Is Mr Bean to blame for the fall in EV sales?

Comedy star Rowan Atkinson has been in the news again thanks to his views on electric vehicles.

The actor’s Guardian column was recently singled out for ‘damaging’ efforts to promote EVs, and it was even suggested his comments might have contributed to a drop in new EV registrations over recent months.

So, is it really Mr Bean’s fault?

No, of course not. Read beyond the outrage and his original column was not rabidly anti-EV but it did reinforce certain stereotypes and misconceptions around battery life and the impact of production.

Unfortunately, it forms part of a broader wave of negative coverage that a new House of Lords report highlighted. This ranges from the blatantly untrue nonsense that flooded social media after the Luton Airport fire to more insidious ‘news’ articles that deliberately misrepresent other people’s comments on EVs.

Then there are the attention-grabbing opinion pieces by people like Atkinson and Giles Coren, who last year ranted about the shortcomings of his Jaguar I-Pace. In among his legitimate but exaggerated concerns around infrastructure, a good chunk of Coren’s ire was directed at his car’s unreliability – a symptom of Jaguar’s build quality issues rather than the car’s powertrain. But it was used as fuel for the anti-EV fire.

Sadly, that volume of negativity is going to affect public perceptions, especially among those already doubtful of the benefits of EVs. Talk to those who already have an EV and they’ll overwhelmingly say they’d never go back, but this needs to be communicated more. Indeed, one of the key messages of the Lords’ report is that the government needs to do more to counteract inaccurate negative reporting and highlight the positives of electrification.

Context and costs

But a bad press isn’t enough to explain the slump. There have been suggestions that pushing the petrol and diesel ban back to 2035 is instead to blame. These, however, seem wide of the mark too.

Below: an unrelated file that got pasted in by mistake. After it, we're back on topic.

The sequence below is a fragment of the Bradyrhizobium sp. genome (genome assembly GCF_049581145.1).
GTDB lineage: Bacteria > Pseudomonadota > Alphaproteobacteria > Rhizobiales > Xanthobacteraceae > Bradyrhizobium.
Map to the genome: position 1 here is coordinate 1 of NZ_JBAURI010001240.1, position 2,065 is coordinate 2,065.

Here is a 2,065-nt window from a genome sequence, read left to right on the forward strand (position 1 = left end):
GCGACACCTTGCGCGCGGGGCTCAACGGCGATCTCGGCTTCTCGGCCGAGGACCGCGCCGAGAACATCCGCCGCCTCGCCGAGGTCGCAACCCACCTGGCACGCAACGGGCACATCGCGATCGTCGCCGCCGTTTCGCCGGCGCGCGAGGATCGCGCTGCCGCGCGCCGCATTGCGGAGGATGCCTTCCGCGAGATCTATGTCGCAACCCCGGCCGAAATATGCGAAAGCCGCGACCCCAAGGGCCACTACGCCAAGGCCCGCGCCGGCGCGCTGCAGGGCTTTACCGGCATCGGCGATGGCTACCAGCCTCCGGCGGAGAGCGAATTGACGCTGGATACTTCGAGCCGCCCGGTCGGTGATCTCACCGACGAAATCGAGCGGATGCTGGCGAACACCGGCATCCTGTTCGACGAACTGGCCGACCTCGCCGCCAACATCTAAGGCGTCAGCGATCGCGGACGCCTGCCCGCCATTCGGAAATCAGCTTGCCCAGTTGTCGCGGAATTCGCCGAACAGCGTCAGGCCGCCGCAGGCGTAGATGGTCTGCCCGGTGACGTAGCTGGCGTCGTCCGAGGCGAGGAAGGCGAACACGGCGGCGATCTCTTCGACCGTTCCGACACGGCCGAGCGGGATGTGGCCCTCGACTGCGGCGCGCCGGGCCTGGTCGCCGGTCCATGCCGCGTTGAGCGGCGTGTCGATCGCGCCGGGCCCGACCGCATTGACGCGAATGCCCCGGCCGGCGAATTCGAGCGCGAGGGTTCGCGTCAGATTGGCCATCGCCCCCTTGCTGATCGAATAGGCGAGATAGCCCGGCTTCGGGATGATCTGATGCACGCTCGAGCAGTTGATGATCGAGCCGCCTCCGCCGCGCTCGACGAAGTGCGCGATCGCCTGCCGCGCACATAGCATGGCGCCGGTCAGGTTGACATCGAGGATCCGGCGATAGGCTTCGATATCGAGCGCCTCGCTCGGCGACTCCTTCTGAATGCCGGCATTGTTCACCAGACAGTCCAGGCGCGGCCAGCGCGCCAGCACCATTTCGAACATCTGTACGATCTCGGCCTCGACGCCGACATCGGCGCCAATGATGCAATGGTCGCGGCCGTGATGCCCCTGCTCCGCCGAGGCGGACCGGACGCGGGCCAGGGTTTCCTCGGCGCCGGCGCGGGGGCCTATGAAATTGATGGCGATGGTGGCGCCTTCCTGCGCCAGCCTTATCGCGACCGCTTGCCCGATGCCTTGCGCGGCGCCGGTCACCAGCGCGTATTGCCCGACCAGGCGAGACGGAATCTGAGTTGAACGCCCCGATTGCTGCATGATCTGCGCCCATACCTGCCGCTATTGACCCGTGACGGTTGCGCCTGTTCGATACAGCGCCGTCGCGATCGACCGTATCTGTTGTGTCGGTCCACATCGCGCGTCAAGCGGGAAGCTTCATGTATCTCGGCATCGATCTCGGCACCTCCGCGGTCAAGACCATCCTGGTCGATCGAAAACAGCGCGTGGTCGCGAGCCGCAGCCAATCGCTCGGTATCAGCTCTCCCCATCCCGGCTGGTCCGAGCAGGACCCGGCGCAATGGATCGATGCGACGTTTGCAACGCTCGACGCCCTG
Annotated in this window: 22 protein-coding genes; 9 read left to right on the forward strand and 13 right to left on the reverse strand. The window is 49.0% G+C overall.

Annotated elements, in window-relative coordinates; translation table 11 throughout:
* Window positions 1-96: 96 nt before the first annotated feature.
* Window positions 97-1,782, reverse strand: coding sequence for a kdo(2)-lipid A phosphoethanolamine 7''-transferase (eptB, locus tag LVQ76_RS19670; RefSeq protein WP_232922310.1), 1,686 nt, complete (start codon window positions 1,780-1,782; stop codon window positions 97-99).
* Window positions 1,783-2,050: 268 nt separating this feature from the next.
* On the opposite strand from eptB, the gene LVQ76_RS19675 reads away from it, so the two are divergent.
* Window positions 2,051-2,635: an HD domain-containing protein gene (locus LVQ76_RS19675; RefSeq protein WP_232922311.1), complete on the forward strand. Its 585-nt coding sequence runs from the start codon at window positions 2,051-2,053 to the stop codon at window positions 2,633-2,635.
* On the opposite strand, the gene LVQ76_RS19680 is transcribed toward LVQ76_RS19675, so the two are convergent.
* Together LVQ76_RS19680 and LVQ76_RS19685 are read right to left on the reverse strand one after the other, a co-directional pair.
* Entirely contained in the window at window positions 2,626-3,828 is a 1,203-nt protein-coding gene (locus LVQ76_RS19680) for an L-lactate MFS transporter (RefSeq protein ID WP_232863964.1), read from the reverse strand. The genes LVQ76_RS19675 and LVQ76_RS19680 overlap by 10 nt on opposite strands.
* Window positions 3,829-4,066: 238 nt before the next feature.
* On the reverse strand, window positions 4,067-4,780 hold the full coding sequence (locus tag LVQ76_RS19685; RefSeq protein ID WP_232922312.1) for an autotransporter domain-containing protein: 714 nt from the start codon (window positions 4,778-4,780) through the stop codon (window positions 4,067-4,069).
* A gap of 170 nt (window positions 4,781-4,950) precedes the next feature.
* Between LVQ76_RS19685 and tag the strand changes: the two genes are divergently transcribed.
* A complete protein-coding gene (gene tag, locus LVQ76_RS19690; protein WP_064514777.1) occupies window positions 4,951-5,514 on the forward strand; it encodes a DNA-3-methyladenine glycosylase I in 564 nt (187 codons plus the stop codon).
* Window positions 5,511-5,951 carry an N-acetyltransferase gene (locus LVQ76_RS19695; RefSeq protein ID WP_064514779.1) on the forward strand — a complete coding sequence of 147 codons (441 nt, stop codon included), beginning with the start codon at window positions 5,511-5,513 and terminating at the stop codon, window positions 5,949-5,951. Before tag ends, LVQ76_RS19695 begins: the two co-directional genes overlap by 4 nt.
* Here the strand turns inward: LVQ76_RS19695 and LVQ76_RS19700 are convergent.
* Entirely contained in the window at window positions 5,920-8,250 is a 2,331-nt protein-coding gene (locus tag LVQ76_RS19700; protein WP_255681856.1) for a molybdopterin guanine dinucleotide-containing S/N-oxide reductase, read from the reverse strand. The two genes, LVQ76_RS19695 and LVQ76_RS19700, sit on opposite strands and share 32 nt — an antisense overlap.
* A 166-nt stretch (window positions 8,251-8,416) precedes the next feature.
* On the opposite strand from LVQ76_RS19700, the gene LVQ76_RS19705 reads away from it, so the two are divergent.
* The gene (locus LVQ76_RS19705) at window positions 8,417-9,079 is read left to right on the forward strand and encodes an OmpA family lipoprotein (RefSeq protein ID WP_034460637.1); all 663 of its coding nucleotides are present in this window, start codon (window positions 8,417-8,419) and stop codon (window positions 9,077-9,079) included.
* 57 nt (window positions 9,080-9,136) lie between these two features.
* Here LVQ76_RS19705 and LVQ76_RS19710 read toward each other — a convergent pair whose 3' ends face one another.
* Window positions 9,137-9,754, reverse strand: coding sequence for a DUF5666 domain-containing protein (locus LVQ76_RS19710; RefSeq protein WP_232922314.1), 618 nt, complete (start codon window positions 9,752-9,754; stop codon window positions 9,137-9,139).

Easing the timetable might make some buyers think again, especially in coming years, but given the lead times on many EVs, Rishi Sunak’s comments in September will have had little impact on sales figures in November and December.

Perhaps more important is the broader economic uncertainty and cost of living crisis. Homeowners are finding their mortgages have shot up by hundreds of pounds as interest rates climb. Drivers have seen car insurance costs rise an average of 25% in the last 12 months. And grocery and energy bills remain stubbornly high compared with three years ago.

All this means people have less income to spend on big ticket items like cars. January’s figures show that it wasn’t just EV registrations that fell back. Private registrations were down across the board as people hold off amid rising bills and job uncertainty.

Nonetheless, EV sales were down more than ICE and, sadly, that’s most likely down to the additional cost. As much as we love EVs, there’s no denying that they cost more up front than an equivalent ICE car – another issue highlighted in the Lords report. When that difference can amount to hundreds of pounds a month on a PCP or lease deal, it’s perhaps not surprising that those who are buying new are more likely to go for the cheaper option. Even if the long-term running costs are higher.

The relevance of cost is evident in the shift in the used car market. While overall demand for second-hand cars was up 5% between January 2023 and 2024, used EV sales rocketed 91%. Such strong growth suggests there’s a growing appetite for cheaper EVs, which the used market can supply.

Hopefully, new models coming in 2024 will also help address the cost issue. This year will see the UK launch of Europe’s cheapest EV – the Dacia Spring – which is likely to cost less than £20,000. We’ll also get the Citroen e-C4, expected to come in at under £25,000 and an entry-level version of the BYD Dolphin, which should be similarly priced. Beyond that the Volkswagen ID.2, Fiat Panda and Renault 4 are among a wave of similarly priced small models coming in 2025.

So no, it’s not all Blackadder’s fault. Comments like his add weight to a depressing anti-EV narrative but, as with any issue, there are multiple factors at play and plenty of nuance that we at EV Powered aim to reflect.

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Matt Allan

Matt is Editor of EV Powered. He has worked in journalism for more than 20 years and been an automotive journalist for the last decade, covering every aspect of the industry, from new model reveals and reviews to consumer and driving advice. The former motoring editor of inews.co.uk, The Scotsman and National World, Matt has watched the EV landscape transform beyond recognition over the last 10 years and developed a passion for electric vehicles and what they mean for the future of transport - from the smallest city cars to the biggest battery-powered trucks. When he’s not driving or writing about electric cars, he’s figuring out how to convert his classic VW camper to electric power.